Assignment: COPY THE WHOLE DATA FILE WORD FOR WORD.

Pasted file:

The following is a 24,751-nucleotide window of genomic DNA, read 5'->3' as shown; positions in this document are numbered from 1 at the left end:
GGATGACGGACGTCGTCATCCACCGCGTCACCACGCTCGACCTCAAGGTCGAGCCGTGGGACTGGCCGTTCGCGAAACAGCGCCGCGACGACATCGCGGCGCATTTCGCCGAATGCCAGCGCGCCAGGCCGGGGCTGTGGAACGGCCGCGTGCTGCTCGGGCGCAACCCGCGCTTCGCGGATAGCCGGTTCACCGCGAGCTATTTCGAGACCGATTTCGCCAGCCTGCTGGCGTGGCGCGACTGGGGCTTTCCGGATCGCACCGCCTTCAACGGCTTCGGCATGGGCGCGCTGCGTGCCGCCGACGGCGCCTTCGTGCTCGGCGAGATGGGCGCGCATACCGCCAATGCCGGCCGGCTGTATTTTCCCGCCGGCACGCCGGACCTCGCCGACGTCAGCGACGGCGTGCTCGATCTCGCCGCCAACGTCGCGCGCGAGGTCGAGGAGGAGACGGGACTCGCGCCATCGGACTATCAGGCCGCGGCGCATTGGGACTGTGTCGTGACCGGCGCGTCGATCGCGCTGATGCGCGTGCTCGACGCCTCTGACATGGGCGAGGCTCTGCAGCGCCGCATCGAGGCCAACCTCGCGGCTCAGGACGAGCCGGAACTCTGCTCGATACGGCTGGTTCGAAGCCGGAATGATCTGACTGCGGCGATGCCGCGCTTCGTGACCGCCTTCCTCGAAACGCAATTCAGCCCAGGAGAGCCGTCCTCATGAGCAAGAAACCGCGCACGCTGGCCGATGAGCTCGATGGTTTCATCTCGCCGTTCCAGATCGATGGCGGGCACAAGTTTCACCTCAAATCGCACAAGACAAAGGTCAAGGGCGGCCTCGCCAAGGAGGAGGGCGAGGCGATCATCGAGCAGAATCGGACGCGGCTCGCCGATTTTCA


The following is a 24,751-nucleotide window of genomic DNA, read 5'->3' as shown; positions in this document are numbered from 1 at the left end:
GGATGACGGACGTCGTCATCCACCGCGTCACCACGCTCGACCTCAAGGTCGAGCCGTGGGACTGGCCGTTCGCGAAACAGCGCCGCGACGACATCGCGGCGCATTTCGCCGAATGCCAGCGCGCCAGGCCGGGGCTGTGGAACGGCCGCGTGCTGCTCGGGCGCAACCCGCGCTTCGCGGATAGCCGGTTCACCGCGAGCTATTTCGAGACCGATTTCGCCAGCCTGCTGGCGTGGCGCGACTGGGGCTTTCCGGATCGCACCGCCTTCAACGGCTTCGGCATGGGCGCGCTGCGTGCCGCCGACGGCGCCTTCGTGCTCGGCGAGATGGGCGCGCATACCGCCAATGCCGGCCGGCTGTATTTTCCCGCCGGCACGCCGGACCTCGCCGACGTCAGCGACGGCGTGCTCGATCTCGCCGCCAACGTCGCGCGCGAGGTCGAGGAGGAGACGGGACTCGCGCCATCGGACTATCAGGCCGCGGCGCATTGGGACTGTGTCGTGACCGGCGCGTCGATCGCGCTGATGCGCGTGCTCGACGCCTCTGACATGGGCGAGGCTCTGCAGCGCCGCATCGAGGCCAACCTCGCGGCTCAGGACGAGCCGGAACTCTGCTCGATACGGCTGGTTCGAAGCCGGAATGATCTGACTGCGGCGATGCCGCGCTTCGTGACCGCCTTCCTCGAAACGCAATTCAGCCCAGGAGAGCCGTCCTCATGAGCAAGAAACCGCGCACGCTGGCCGATGAGCTCGATGGTTTCATCTCGCCGTTCCAGATCGATGGCGGGCACAAGTTTCACCTCAAATCGCACAAGACAAAGGTCAAGGGCGGCCTCGCCAAGGAGGAGGGCGAGGCGATCATCGAGCAGAATCGGACGCGGCTCGCCGATTTTCA